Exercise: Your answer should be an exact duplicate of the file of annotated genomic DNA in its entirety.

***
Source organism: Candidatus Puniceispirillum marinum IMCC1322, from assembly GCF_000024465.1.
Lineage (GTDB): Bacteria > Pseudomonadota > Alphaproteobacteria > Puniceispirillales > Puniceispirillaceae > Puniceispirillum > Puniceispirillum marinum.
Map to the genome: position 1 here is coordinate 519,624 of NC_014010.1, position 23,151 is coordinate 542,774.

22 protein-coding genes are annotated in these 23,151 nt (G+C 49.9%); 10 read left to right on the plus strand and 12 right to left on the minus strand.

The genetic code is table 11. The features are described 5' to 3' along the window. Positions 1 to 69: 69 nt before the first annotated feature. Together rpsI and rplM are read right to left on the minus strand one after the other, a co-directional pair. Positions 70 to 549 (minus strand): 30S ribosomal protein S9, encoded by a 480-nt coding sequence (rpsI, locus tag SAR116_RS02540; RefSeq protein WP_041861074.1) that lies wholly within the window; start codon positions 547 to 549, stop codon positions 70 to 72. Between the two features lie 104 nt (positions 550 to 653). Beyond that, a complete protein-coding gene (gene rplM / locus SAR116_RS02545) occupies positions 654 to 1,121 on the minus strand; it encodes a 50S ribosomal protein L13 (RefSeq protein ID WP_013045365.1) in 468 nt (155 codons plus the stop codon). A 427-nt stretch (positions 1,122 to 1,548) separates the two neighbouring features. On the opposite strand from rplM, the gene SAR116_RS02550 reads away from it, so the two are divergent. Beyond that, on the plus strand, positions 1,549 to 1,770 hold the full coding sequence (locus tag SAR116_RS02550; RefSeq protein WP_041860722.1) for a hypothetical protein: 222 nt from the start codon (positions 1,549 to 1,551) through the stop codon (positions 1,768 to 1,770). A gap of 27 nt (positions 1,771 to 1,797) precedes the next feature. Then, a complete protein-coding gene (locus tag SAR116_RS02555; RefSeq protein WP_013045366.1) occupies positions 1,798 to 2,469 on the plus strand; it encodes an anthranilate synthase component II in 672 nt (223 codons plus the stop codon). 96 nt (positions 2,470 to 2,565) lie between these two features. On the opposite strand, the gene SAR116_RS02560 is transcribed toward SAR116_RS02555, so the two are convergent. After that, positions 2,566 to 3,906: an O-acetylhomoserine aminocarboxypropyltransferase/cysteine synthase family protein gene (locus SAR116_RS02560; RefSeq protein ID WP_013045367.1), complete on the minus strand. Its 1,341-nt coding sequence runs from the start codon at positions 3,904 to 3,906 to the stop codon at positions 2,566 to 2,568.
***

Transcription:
Source organism: Candidatus Puniceispirillum marinum IMCC1322, from assembly GCF_000024465.1.
Lineage (GTDB): Bacteria > Pseudomonadota > Alphaproteobacteria > Puniceispirillales > Puniceispirillaceae > Puniceispirillum > Puniceispirillum marinum.
Map to the genome: position 1 here is coordinate 519,624 of NC_014010.1, position 23,151 is coordinate 542,774.

22 protein-coding genes are annotated in these 23,151 nt (G+C 49.9%); 10 read left to right on the plus strand and 12 right to left on the minus strand.

The genetic code is table 11. The features are described 5' to 3' along the window. Positions 1 to 69: 69 nt before the first annotated feature. Together rpsI and rplM are read right to left on the minus strand one after the other, a co-directional pair. Positions 70 to 549 (minus strand): 30S ribosomal protein S9, encoded by a 480-nt coding sequence (rpsI, locus tag SAR116_RS02540; RefSeq protein WP_041861074.1) that lies wholly within the window; start codon positions 547 to 549, stop codon positions 70 to 72. Between the two features lie 104 nt (positions 550 to 653). Beyond that, a complete protein-coding gene (gene rplM / locus SAR116_RS02545) occupies positions 654 to 1,121 on the minus strand; it encodes a 50S ribosomal protein L13 (RefSeq protein ID WP_013045365.1) in 468 nt (155 codons plus the stop codon). A 427-nt stretch (positions 1,122 to 1,548) separates the two neighbouring features. On the opposite strand from rplM, the gene SAR116_RS02550 reads away from it, so the two are divergent. Beyond that, on the plus strand, positions 1,549 to 1,770 hold the full coding sequence (locus tag SAR116_RS02550; RefSeq protein WP_041860722.1) for a hypothetical protein: 222 nt from the start codon (positions 1,549 to 1,551) through the stop codon (positions 1,768 to 1,770). A gap of 27 nt (positions 1,771 to 1,797) precedes the next feature. Then, a complete protein-coding gene (locus tag SAR116_RS02555; RefSeq protein WP_013045366.1) occupies positions 1,798 to 2,469 on the plus strand; it encodes an anthranilate synthase component II in 672 nt (223 codons plus the stop codon). 96 nt (positions 2,470 to 2,565) lie between these two features. On the opposite strand, the gene SAR116_RS02560 is transcribed toward SAR116_RS02555, so the two are convergent. After that, positions 2,566 to 3,906: an O-acetylhomoserine aminocarboxypropyltransferase/cysteine synthase family protein gene (locus SAR116_RS02560; RefSeq protein ID WP_013045367.1), complete on the minus strand. Its 1,341-nt coding sequence runs from the start codon at positions 3,904 to 3,906 to the stop codon at positions 2,566 to 2,568.